Allègre's proposed reforms of the CNRS national committee have been criticized, for example. The committee, which consists of around 40 sections covering various disciplines, comprised of scientists from the research agencies and universities, is responsible for evaluating all CNRS laboratories and administering recruitment to CNRS; in practice it also has a major influence in shaping CNRS's research priorities.
Allègre has repeatedly stated his desire to see the number of committees halved as part of his aim to reduce bureaucracy. He argues that too many scientists spend too much time in committees instead of on research. But this proposal, which has been fiercely resisted by the scientific trade unions as a “declaration of war”, has been roundly rejected in a report commissioned by CNRS from Jean Pailhous, a CNRS researcher at the Université Aix-Marseille 2.
The report, which is based on a broad consultation, recommends that the number of committees be only slightly reduced, to 36, and proposes a redefinition of the committees' remits to correspond better with how disciplines have changed. The report makes a point — shared by many scientists — that evaluation requires considerable time and resources, and that a drastically reduced national committee would lack the man-power and expertise to do the job properly.
This conflict is likely to be only the first salvo in a wider debate over the future of CNRS's operation. Henry Edouard Audier, a chemist at the Ecole Polytechnique, says, however, the ministry has accepted his proposal for a three-month consultation on the committee's future.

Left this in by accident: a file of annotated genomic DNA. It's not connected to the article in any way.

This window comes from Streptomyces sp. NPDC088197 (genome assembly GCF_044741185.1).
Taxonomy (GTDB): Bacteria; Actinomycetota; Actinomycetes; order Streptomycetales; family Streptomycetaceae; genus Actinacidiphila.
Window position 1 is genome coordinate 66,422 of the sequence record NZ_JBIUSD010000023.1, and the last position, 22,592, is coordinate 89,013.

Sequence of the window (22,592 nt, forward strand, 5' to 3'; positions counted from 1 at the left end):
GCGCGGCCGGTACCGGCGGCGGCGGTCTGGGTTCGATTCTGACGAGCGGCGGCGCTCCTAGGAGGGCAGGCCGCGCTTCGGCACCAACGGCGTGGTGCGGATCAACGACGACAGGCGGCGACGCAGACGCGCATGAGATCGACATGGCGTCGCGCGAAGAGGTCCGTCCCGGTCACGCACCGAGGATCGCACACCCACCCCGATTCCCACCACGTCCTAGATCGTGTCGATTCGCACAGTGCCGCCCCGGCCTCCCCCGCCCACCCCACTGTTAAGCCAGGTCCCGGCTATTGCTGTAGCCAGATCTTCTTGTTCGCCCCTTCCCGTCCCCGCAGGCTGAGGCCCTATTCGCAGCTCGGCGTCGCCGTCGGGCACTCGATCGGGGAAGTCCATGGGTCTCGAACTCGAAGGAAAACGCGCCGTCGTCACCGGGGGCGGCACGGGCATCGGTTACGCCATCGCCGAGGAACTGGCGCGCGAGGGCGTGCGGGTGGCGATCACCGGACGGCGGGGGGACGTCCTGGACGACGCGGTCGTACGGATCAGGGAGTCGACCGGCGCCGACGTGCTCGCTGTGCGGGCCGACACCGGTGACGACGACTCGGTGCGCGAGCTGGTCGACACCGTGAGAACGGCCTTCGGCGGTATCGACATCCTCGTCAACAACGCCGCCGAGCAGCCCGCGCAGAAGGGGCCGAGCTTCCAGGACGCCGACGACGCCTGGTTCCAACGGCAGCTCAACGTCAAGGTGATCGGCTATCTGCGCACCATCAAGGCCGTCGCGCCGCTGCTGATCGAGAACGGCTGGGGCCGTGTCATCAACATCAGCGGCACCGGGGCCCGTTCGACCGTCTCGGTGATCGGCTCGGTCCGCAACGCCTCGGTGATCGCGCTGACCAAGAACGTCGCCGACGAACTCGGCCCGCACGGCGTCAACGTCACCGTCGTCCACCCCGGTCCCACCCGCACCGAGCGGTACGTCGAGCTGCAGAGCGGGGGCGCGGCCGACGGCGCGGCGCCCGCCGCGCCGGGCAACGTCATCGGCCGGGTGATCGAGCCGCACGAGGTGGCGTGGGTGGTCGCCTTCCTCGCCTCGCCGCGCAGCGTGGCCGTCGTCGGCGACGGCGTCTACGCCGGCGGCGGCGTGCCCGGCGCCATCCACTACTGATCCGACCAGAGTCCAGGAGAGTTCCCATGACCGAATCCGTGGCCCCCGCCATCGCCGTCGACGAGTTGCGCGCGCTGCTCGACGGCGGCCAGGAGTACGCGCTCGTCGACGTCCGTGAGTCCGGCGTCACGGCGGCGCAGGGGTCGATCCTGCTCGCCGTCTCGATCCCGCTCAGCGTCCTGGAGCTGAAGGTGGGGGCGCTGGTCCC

More broadly, several scientists also argue that the ministry's focus on the number of CNRS committees distracts it from more pressing concerns. “Reducing the number of committees will change nothing; it is not in making reforms like that that we will solve the problems,” says Chambon.
Reform at a snail's pace
Observers attribute the perceived lack of progress to several causes. According to some, Allègre appointed too many new faces to senior positions within the research agencies and the ministry, with a resulting loss of experience, competence and continuity.
The sheer size of the jurisdiction of Allègre's ministry is itself hindering progress, according to others; they point out that the day-to-day demands of the schools portfolio alone are enormous. Responsibility for research reforms has fallen largely to Vincent Courtillot, Allègre's principal adviser.
Several senior research officials argue that while Allègre is personally flexible and open to discussion, his cabinet is “rigid” and has shown a reluctance to consult with others in the research system. “In practice the cabinet is more difficult to work with than Allègre,” says one CNRS official. He added that working relationships now seem to be improving and that the cabinet is “more willing to listen”. Efforts to contact Courtillot for comment last week were unsuccessful.
Scientific community open to change
Frustration over the lack of visible progress on reforms is even greater because, whereas the research community has often resisted reform, the government's strong support for science has created a climate conducive to change, and the need for reform is now widely acknowledged. Indeed, judging by a major conference on biomedical research policy organized by parliamentarians and scientists in Paris last week (see below), Allègre's promises of deep reforms seem to have created a thirst for change in the community.
A wider reform of the evaluation system is considered a priority by many scientists. They believe that a major challenge for French research is to distribute funds and resources more efficiently, making the system more competitive. Many would like to see funds distributed to individual research groups on the basis of competitive grant applications, instead of through the present system in which funds are spread broadly among the public research agencies and university laboratories.